David Flint reviews two recent Australian decisions and reflects on the friction between copyright protection devices and devices restricting free trade and consumer use.
Perhaps distance gives a better sense of perspective.
In the Northern Hemisphere the electronic entertainment industries appear intent on attacking and alienating their home customer bases. In particular the Recording Industry Association of America had by the end of September brought almost 15,000 lawsuits against individuals it claims were engaged in illegal file sharing of its members' music on the Internet.
In addition, it has been sending “cease and desist” letters to operators of peer-to-peer networks used by file-sharers, citing the “victorious” Supreme Court decision earlier this year against one, Grokster. Others, as a result, look like shutting down.
Yet that may all be based on an erroneous reading of that Supreme Court decision. It did not in any way change the much earlier Supreme Court ruling concerning the launch of the Betamax video recorder (yes, that much earlier). That case established that just because some people might use a technology to breach others' copyright, it did not follow that the technology itself was illegal. What the new ruling said was illegal was to encourage users of a technology - in this case P2P software - to infringe copyright, leaving Grokster to prove that it did not do that.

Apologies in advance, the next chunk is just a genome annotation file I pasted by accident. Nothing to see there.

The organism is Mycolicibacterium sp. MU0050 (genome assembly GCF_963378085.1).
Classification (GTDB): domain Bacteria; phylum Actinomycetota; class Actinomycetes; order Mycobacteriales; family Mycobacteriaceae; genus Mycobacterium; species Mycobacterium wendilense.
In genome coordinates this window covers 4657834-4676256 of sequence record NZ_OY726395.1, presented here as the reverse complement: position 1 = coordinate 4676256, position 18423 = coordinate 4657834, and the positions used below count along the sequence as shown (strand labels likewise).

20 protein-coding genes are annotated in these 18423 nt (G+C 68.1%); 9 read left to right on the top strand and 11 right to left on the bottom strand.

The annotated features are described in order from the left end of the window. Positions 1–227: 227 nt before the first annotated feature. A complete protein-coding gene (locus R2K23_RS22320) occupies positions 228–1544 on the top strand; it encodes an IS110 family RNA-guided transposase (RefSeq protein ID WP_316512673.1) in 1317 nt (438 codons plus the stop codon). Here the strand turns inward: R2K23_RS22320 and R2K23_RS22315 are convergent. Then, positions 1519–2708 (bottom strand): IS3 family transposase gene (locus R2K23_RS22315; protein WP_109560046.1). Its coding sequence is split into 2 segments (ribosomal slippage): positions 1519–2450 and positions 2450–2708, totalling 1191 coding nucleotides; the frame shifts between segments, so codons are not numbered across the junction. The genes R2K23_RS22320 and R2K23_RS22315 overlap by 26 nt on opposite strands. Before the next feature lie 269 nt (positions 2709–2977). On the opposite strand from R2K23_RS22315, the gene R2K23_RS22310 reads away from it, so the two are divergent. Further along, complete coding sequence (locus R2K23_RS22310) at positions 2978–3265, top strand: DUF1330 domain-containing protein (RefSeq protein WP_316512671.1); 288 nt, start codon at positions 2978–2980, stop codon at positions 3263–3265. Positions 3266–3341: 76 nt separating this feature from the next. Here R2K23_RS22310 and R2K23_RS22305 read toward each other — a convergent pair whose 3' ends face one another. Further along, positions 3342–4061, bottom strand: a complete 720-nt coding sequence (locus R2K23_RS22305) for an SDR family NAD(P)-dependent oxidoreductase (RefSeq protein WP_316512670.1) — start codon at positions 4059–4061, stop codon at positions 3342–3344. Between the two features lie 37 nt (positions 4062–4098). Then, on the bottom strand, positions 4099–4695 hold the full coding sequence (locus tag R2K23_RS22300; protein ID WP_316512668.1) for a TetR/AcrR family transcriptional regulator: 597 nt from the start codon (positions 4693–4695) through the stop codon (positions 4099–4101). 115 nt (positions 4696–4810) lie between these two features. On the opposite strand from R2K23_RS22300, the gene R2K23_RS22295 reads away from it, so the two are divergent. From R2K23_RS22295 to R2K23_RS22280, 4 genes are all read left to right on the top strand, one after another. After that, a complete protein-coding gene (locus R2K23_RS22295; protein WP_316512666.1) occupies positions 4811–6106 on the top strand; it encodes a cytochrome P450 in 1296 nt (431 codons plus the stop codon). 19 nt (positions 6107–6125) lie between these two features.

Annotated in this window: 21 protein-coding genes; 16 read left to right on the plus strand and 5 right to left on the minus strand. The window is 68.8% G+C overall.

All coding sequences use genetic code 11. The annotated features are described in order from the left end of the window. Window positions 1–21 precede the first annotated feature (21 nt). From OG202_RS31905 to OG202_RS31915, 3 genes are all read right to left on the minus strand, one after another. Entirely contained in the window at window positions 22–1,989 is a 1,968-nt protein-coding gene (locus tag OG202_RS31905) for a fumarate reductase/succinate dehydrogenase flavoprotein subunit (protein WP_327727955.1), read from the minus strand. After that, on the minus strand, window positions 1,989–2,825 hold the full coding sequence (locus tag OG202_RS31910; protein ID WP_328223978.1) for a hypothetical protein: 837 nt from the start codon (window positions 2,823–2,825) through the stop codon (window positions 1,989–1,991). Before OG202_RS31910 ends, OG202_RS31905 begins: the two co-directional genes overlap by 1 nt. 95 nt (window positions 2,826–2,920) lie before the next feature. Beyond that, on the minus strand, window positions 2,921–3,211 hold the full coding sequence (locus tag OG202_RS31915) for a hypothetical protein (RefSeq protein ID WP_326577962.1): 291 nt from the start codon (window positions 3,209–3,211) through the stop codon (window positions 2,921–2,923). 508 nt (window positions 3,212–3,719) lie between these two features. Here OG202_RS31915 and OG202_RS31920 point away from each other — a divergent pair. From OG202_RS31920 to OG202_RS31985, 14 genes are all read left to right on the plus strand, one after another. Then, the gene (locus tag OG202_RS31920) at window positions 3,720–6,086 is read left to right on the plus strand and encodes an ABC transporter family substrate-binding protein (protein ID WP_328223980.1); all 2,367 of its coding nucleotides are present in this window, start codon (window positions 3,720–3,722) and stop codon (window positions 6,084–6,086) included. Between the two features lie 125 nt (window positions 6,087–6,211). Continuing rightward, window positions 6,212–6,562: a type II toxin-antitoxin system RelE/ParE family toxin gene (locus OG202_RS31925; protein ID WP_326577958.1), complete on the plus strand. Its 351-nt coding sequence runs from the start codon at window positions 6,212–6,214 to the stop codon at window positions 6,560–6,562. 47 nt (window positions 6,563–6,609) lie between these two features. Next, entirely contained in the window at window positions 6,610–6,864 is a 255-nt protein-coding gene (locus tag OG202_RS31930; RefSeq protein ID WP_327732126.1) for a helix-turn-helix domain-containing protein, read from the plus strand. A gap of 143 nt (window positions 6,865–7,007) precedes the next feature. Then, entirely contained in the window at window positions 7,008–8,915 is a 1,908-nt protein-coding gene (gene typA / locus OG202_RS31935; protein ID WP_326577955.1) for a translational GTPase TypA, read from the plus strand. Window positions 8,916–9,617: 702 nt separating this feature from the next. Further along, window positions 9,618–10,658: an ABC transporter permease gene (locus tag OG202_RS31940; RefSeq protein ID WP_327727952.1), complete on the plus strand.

On the other side of the world, the Australian Federal Court used the same “Betamax” approach to deliver a body blow to the operators behind the former big daddy of P2P file-sharing software, Kazaa. It stated explicitly that P2P was not illegal: it could be used for legal purposes or for file-sharing that did not infringe copyright. Nor did the operators Sharman Networks and Altnet, as was claimed, actually engage in communicating copyright works. However, said the court, they did breach a specific section of the Australian Copyright Act that provides that a person infringes who “authorises another person to do in Australia an infringing act”. They knew Kazaa was widely used for illegally sharing copyright files and “it had long been obvious” that just sticking warnings against this on your Web site and a clause in the end-user licence agreement on not infringing does not stop people doing it.
Secondly, it said, they had made no use of technical measures such as keyword filtering which would have enabled them to curtail - “although probably not totally prevent” - this activity. “It would be against their financial interest to do so.” Finally, far from trying to curtail this, the Kazaa website included “exhortations” to users to share more files, while for example sponsoring a “Kazaa Revolution” campaign against the record companies. While this material didn't expressly advocate illegal file-sharing, to a young audience the effect would be “to encourage them to think it 'cool'” to ignore copyright restraints.
The point about technical measures marks a step forward against P2P operators: it suggests the onus on them goes beyond a passive use of the Betamax defence - “we just make the stuff, how people use it is not our fault” - to actively using anything available to try as much as possible to stop users infringing.